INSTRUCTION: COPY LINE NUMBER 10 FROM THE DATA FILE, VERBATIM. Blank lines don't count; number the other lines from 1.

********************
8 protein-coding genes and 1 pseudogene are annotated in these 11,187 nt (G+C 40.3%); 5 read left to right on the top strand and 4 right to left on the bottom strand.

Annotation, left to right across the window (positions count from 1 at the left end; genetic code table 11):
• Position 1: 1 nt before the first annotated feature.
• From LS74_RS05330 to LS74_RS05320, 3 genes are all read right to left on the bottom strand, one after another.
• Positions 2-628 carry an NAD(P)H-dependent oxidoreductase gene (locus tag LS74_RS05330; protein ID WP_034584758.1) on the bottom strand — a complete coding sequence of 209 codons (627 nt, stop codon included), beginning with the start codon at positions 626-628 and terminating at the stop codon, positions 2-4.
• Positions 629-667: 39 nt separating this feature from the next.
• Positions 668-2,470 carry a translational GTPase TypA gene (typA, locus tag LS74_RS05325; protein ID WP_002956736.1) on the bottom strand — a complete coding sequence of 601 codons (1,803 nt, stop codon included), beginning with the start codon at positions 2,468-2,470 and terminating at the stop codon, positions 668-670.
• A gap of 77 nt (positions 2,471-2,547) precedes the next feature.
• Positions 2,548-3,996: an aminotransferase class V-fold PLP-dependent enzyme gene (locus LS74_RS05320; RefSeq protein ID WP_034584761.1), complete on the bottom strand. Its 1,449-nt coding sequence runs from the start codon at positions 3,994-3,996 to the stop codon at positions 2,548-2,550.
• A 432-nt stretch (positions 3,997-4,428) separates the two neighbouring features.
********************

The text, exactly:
• A 432-nt stretch (positions 3,997-4,428) separates the two neighbouring features.